42 U.S.C. § 2000e-5(g)(2)(B) (emphasis supplied). The combined effect of these amendments creates two possible outcomes in mixed motive cases: (1) the plaintiff prevails if he or she proves that an improper motive was a factor in the employment decision, but (2) the defendant can limit its liability if it can prove that it would have made the same decision even if the improper factor had not been considered. Cf. Harris v. Shelby County Bd. of Educ., 99 F.3d 1078, 1084-85 (11th Cir.1996). In those mixed motive cases in which the defendant fails to prove that the same employment decision would have been made, 42 U.S.C.2000e-5(k) applies and provides that a “prevailing party” can recover “a reasonable attorney's fee (including expert fees) as part of the costs.”
Canup acknowledges that we review the District Court's decision to deny attorney fees for abuse of discretion. See Turner v. Sungard Bus. Sys., Inc., 91 F.3d 1418, 1422 (11th Cir.1996). However, Canup contends that the District Court considered improper factors in deciding to deny his fee request; this is a legal issue that we review de novo. See Church v. City of Huntsville, 30 F.3d 1332, 1342 (11th Cir.1994).
Canup first argues that § 2000e-5(g)(2)(B) establishes a presumption in favor of fees because he proved that CUI considered his race when deciding to terminate him, even though he would have been terminated in any event. We disagree. First, the statute suggests the contrary: § 2000e-5(g)(2)(B) uses permissive language (“may grant”) when discussing attorney fees, but uses mandatory language (“shall not award”) when discussing other forms of relief. The proximity of these two phrases in the same statute is telling: had Congress wanted to require attorney fee awards, it could have done so when it drafted other, mandatory language regarding remedies. See Sheppard v. Riverview Nursing Ctr., Inc., 88 F.3d 1332, 1338 (4th Cir.), cert. denied, 519 U.S. 993, 117 S.Ct. 483, 136 L.Ed.2d 377 (1996).
Canup also finds supports in § 2000e-5(k), which provides for attorney fees to the “prevailing party” in other Title VII cases. Canup contends that he would have been considered a “prevailing party” under § 2000e-5(k), and he therefore should be entitled to fees. However, Canup would not fare well under § 2000e-5(k). Recovery of fees under that provision initially depends upon achieving a favorable result-be it monetary or equitable relief-that alters the relationship between the parties. E.g., Farrar v. Hobby, 506 U.S. 103, 111, 113 S.Ct. 566, 573, 121 L.Ed.2d 494 (1992) (“[T]o qualify as a prevailing party, a civil rights plaintiff must obtain at least some relief on the merits of his claim․ Whatever relief the plaintiff secures must directly benefit him at the time of the judgment or settlement.”); see also Hensley v. Eckerhart, 461 U.S. 424, 433, 103 S.Ct. 1933, 1939, 76 L.Ed.2d 40 (1983). Canup received nothing more than a judgment; no monetary or equitable relief was obtained. This case is thus very similar to Walker v. Anderson Elec. Connectors, 944 F.2d 841 (11th Cir.1991), cert. denied, 506 U.S. 1078, 113 S.Ct. 1043, 122 L.Ed.2d 352 (1993). There, the plaintiff proved that she had been subjected to sexual harassment, but the jury did not award any damages. (There was no instruction regarding nominal damages, so not even a dollar was awarded to the plaintiff.). We rejected the plaintiff's argument that the favorable jury verdict, standing alone, entitled her to an award of fees. Walker, 944 F.2d at 847. Canup has not achieved as much, and perhaps has achieved less, than the plaintiff in Walker, and would not be entitled to fees under § 2000e-5(k). Cf. Farrar, 506 U.S. at 114-16, 113 S.Ct. at 574-576 (affirming denial of attorney fees for plaintiff who proved violation of his constitutional rights but recovered only nominal damages). Thus, to the extent that § 2000e-5(k) (and other fee shifting statutes) provide guidance, Canup's failure to obtain any real relief deprives him of any right to recover attorney fees.3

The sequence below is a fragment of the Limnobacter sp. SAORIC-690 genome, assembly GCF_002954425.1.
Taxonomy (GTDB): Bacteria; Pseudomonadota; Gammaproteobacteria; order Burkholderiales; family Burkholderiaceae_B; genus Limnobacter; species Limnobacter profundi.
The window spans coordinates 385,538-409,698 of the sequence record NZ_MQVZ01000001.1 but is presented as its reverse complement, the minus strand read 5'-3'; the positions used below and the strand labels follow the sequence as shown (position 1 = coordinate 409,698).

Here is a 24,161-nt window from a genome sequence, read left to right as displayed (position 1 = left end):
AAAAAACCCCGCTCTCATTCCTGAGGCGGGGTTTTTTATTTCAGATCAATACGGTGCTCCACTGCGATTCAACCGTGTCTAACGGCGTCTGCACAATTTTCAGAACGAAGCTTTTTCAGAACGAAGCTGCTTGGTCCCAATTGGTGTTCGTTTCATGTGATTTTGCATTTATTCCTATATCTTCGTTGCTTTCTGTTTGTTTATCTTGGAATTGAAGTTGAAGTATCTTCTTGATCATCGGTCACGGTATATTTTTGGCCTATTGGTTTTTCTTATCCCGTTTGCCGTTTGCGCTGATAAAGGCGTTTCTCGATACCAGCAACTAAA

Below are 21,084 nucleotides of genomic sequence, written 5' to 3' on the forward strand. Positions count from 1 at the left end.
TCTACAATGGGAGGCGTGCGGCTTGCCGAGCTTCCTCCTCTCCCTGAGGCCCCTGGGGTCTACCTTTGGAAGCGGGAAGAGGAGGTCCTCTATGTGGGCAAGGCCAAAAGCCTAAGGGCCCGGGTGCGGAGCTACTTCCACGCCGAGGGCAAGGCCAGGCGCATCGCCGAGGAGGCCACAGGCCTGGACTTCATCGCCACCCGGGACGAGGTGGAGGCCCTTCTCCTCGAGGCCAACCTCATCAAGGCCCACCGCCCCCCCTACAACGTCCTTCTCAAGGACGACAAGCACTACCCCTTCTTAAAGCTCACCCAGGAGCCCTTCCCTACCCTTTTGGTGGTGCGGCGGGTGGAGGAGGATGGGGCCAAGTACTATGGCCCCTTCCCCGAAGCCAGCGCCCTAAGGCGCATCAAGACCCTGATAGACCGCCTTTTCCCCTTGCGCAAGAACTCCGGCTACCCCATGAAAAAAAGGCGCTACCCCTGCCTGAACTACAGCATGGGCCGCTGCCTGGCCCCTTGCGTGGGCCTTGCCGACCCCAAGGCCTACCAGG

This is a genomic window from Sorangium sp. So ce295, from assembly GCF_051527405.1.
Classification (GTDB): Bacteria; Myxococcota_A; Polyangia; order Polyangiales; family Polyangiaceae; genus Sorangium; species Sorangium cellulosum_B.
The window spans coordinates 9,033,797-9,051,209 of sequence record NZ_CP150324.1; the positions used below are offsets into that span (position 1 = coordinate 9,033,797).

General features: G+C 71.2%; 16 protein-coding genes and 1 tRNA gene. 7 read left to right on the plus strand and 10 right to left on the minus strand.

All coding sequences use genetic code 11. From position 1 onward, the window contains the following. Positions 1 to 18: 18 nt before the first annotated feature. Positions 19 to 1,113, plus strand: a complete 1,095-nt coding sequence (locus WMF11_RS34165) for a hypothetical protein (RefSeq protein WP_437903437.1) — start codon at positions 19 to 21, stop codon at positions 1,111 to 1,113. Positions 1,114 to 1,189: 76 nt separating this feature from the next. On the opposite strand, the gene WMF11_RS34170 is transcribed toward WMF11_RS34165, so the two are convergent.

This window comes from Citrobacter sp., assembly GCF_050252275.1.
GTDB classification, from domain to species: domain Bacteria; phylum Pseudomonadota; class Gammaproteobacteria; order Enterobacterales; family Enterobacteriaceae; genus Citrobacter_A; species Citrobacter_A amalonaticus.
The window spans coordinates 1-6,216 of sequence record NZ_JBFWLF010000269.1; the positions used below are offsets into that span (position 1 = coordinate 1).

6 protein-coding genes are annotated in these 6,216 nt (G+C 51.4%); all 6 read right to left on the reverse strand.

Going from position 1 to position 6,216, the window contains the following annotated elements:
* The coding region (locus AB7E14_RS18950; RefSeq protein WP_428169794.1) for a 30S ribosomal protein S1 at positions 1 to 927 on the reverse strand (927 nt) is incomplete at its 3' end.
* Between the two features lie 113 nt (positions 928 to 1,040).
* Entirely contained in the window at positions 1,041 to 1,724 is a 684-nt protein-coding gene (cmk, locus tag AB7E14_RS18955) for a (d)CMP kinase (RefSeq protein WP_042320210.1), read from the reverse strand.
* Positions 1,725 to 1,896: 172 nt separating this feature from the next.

Canup acknowledges that he recovered no damages, but contends recovery of damages should not be an important consideration because Congress has decreed that damages are not available. He suggests a different analysis for considering fee requests under 42 U.S.C. § 2000e-5(g)(2)(B); an analysis that does not consider success on the merits but instead starts with the presumption that Congress intended for fees to be awarded and considers (1) whether there was direct evidence of discrimination, (2) whether injunctive relief was appropriate and, if so, whether it was granted, (3) evidence that non-monetary goals were accomplished, and (4) the existence of declaratory relief. This framework is inappropriate.